The Big Ten Is Terrible, So Maybe the Longhorns Would Fit Right In

The Big Ten Is Terrible, So Maybe the Longhorns Would Fit Right In

Back in 2010, when the wheels of realignment began to slowly grind college football's conference structure into the made-for-TV, geography-agnostic menu of fabricated rivalries, rumors abounded that the University of Texas would get the ball rolling by joining forces with the Big Ten.

Largely a Midwest conference at that time (In 2010, Penn State was the only Big Ten school that a geography teacher would've said is not in the Midwest.), the Big Ten would have benefited from Texas' clout, its cachet, its pretty good football, a new gateway to the South, and most importantly, more money.

Lots and lots of money.

As we know now, Texas' move never happened. After flirting with the Big Ten and damn near having sex with the then-Pac-10 (now Pac-12), Texas decided to stay put after the powers that be in the Big 12 allowed the school to create the Longhorn Network and keep all 300 million of its dollars to themselves.

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Good for them. Too bad they suck at football now.

On Saturday, after a 38-7 win over North Texas in Week 1 of the college football season, the University of Texas Longhorns hosted the BYU Cougars in Austin, trying to run their record to 2-0 and really start off the Charlie Strong Era with a strong statement. Well, they accomplished one of those two things.

They didn't go 2-0 (not even close, they lost 41-7), but they did make a statement about the start of the Charlie Strong Era, and the statement is this:

"It's going to be a while before we are relevant on the college football landscape. Like a really, really long while."

The BYU game was emblematic of everything Charlie Strong is trying to coach out of this team -- the Cougars challenged the Longhorns' collective manhood, running the ball 59 times and collecting 248 yards in total, and essentially stealing the Longhorns' lunch money all night long.

It was truly men against boys. (No really, I think the average age of the Longhorns was like 19, and BYU was like 27, for real.)

Of course, the Longhorns should feel fortunate that they were able to field a team since it feels like Strong has turned the Longhorns' roster into his own personal game of Survivor, continually voting one or more Longhorns off of the island seemingly every week. (Last week, it was offensive tackles Desmond Harrison and Kennedy Estelle suspended.)

Honestly, I think we are one season away from the Longhorn Network being transitioned into a slew of 24 hour webcams in each of the sororities.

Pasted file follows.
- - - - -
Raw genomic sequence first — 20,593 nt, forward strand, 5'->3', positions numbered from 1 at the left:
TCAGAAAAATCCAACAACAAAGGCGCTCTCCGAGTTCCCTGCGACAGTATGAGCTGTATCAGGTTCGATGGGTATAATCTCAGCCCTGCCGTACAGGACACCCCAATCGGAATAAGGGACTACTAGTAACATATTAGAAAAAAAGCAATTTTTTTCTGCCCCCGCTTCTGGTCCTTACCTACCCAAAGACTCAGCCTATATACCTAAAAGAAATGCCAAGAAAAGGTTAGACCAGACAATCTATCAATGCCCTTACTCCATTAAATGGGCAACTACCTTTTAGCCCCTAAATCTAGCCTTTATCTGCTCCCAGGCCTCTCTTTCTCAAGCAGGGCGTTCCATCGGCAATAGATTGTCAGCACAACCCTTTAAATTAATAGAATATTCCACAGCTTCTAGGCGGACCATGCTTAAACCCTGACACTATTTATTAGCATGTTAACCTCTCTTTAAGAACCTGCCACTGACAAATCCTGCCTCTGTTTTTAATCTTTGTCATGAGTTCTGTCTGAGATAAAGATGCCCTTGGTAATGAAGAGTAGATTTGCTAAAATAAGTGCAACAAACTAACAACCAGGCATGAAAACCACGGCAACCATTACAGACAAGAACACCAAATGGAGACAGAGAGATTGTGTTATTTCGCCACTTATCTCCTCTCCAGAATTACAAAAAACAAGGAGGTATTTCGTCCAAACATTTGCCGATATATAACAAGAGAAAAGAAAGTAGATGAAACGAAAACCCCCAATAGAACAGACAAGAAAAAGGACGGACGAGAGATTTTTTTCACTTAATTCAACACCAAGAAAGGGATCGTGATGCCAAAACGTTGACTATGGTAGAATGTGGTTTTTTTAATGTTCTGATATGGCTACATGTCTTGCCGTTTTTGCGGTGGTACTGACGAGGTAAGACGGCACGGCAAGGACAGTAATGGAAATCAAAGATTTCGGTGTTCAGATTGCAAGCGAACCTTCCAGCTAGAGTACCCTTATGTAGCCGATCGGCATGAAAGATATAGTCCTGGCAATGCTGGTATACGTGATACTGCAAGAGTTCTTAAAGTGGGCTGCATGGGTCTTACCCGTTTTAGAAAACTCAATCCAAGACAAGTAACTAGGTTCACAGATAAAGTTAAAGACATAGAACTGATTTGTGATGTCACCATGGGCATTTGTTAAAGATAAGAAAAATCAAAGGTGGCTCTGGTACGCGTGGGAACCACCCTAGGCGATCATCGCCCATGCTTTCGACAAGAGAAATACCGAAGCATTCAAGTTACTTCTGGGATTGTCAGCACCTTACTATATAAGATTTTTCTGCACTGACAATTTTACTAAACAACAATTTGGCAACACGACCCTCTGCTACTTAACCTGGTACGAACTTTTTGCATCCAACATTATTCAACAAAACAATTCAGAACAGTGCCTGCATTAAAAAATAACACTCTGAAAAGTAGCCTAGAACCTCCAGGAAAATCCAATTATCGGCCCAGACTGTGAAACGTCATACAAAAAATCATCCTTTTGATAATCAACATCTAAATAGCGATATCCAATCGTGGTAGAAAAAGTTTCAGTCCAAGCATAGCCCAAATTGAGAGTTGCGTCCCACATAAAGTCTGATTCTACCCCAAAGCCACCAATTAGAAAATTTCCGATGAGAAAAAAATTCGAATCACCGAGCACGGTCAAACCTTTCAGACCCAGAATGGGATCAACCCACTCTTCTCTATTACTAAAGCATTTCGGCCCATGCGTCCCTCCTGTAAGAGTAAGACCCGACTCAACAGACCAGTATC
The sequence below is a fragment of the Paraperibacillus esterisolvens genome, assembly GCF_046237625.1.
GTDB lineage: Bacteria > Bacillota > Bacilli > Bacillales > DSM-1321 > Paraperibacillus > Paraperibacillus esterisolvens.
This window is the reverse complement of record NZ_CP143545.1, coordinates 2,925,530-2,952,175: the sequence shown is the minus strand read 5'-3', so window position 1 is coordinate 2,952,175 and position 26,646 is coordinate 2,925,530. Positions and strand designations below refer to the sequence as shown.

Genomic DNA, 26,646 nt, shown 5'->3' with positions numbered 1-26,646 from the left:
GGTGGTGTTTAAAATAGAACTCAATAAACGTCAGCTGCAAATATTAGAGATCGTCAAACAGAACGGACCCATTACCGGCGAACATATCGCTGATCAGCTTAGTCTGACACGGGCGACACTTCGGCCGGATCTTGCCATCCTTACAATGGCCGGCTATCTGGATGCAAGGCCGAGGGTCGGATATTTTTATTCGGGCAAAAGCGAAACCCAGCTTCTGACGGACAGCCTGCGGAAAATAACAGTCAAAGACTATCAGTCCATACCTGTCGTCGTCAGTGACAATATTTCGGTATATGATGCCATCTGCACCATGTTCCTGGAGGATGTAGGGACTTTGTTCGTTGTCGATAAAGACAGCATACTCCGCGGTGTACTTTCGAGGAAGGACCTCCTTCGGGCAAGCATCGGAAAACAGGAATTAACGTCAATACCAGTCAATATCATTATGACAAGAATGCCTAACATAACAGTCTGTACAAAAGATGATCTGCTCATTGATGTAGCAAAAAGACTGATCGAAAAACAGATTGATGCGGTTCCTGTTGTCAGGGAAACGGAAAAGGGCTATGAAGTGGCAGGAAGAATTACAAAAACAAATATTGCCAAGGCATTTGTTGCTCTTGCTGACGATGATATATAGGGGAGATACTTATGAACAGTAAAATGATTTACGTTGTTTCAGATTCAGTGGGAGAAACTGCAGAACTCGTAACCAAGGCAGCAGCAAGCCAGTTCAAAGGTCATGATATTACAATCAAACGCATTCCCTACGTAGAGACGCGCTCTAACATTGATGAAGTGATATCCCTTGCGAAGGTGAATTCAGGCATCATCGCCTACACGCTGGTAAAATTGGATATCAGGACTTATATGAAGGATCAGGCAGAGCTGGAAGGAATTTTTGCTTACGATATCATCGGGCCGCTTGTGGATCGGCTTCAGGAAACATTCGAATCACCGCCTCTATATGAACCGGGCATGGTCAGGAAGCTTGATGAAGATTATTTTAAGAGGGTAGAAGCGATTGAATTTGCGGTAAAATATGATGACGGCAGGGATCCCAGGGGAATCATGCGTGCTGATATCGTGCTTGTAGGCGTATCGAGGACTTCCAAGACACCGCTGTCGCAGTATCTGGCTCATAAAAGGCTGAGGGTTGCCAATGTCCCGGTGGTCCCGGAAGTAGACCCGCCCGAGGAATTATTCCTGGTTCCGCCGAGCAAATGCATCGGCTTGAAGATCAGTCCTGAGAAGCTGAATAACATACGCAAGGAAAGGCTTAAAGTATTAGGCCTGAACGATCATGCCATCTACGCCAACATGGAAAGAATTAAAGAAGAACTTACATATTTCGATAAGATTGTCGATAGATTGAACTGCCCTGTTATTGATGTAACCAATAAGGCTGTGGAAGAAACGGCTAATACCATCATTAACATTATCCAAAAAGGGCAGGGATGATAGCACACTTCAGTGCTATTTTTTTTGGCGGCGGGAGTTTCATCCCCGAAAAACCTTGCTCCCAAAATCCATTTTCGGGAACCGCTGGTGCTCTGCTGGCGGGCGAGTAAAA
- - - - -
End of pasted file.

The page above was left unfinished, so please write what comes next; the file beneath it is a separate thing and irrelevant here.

The good news is, if the Longhorns want to reignite its game of footsie with the Big Ten, now might be the ideal time.

Consider this past weekend, the following Big Ten "accomplishments":

* In 13 Week 2 games (all non-conference), the Big Ten went a pedestrian 8-5 against a schedule that included five MAC teams, three FCS teams, two Sun Belt Conference teams, and one each from the ACC, Pac-12, and the independent ranks.

* Among the eight wins were a last minute 31-24 home win over McNeese State by Nebraska, a last minute 17-13 home win over Ball State by Iowa, and a 38-25 home win over FCS Howard by Rutgers. These should not even count as games, let alone wins.

* The Big Ten went an inexcusable 2-11 against the spread in these thirteen games, and even worse, the eleven teams that covered the spread against their Big Ten foes covered by an average of 16 points. As my man R.J. Bell of would tell you, this means that those eleven Big Ten teams underachieved against expectations by 16 points on average.

* In the two games that they covered the spread, Illinois won by eight against Western Kentucky at home (covering a 3.5 point spread) and Penn State won by 18 against Akron at home (covering a 14.5 point spread). The travesty in all of this is that Illinois' program is so bad they're only favored by 3.5 points at home against Western Kentucky.

* After the fallout from this weekend, the Big Ten was basically out of the national championship hunt on September 6, with all of its ranked teams having lost a game and Michigan State being its top ranked team at number 13 in the coaches poll. (The conspiracy theorist in me thinks that this is part of the reason Penn State was reinstated to postseason play on Monday. They're at least undefeated, for now.)

In short, the Big Ten is abysmal. Texas would fit right in.

Listen to Sean Pendergast on SportsRadio 610 from 2 p.m. to 7 p.m. weekdays. Also, follow him on Twitter at

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